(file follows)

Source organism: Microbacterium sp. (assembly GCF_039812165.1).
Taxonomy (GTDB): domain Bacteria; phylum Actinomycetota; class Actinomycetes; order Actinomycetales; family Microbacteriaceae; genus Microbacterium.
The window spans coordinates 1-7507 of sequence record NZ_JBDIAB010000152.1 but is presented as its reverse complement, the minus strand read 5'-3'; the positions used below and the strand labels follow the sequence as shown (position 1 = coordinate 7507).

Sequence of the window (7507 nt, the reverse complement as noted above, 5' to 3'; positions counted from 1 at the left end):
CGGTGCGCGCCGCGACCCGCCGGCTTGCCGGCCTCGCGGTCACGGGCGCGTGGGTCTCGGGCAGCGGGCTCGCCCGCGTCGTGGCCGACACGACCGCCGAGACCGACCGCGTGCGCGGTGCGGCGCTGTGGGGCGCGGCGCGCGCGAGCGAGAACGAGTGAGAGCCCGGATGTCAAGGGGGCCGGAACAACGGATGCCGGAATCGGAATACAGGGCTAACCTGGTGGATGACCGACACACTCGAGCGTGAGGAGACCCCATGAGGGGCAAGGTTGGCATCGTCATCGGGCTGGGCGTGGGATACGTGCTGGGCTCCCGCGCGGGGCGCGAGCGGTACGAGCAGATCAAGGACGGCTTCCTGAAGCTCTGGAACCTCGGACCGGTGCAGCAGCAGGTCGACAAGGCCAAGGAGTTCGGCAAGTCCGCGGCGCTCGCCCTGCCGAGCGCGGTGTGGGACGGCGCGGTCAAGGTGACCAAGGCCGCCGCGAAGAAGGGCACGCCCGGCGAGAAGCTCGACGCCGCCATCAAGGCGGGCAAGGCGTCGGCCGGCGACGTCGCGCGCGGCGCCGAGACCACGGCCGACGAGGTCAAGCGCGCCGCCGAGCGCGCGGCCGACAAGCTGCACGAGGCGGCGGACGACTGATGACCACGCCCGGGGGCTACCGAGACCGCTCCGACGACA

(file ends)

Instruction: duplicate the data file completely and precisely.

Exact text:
Source organism: Microbacterium sp. (assembly GCF_039812165.1).
Taxonomy (GTDB): domain Bacteria; phylum Actinomycetota; class Actinomycetes; order Actinomycetales; family Microbacteriaceae; genus Microbacterium.
The window spans coordinates 1-7507 of sequence record NZ_JBDIAB010000152.1 but is presented as its reverse complement, the minus strand read 5'-3'; the positions used below and the strand labels follow the sequence as shown (position 1 = coordinate 7507).

Sequence of the window (7507 nt, the reverse complement as noted above, 5' to 3'; positions counted from 1 at the left end):
CGGTGCGCGCCGCGACCCGCCGGCTTGCCGGCCTCGCGGTCACGGGCGCGTGGGTCTCGGGCAGCGGGCTCGCCCGCGTCGTGGCCGACACGACCGCCGAGACCGACCGCGTGCGCGGTGCGGCGCTGTGGGGCGCGGCGCGCGCGAGCGAGAACGAGTGAGAGCCCGGATGTCAAGGGGGCCGGAACAACGGATGCCGGAATCGGAATACAGGGCTAACCTGGTGGATGACCGACACACTCGAGCGTGAGGAGACCCCATGAGGGGCAAGGTTGGCATCGTCATCGGGCTGGGCGTGGGATACGTGCTGGGCTCCCGCGCGGGGCGCGAGCGGTACGAGCAGATCAAGGACGGCTTCCTGAAGCTCTGGAACCTCGGACCGGTGCAGCAGCAGGTCGACAAGGCCAAGGAGTTCGGCAAGTCCGCGGCGCTCGCCCTGCCGAGCGCGGTGTGGGACGGCGCGGTCAAGGTGACCAAGGCCGCCGCGAAGAAGGGCACGCCCGGCGAGAAGCTCGACGCCGCCATCAAGGCGGGCAAGGCGTCGGCCGGCGACGTCGCGCGCGGCGCCGAGACCACGGCCGACGAGGTCAAGCGCGCCGCCGAGCGCGCGGCCGACAAGCTGCACGAGGCGGCGGACGACTGATGACCACGCCCGGGGGCTACCGAGACCGCTCCGACGACA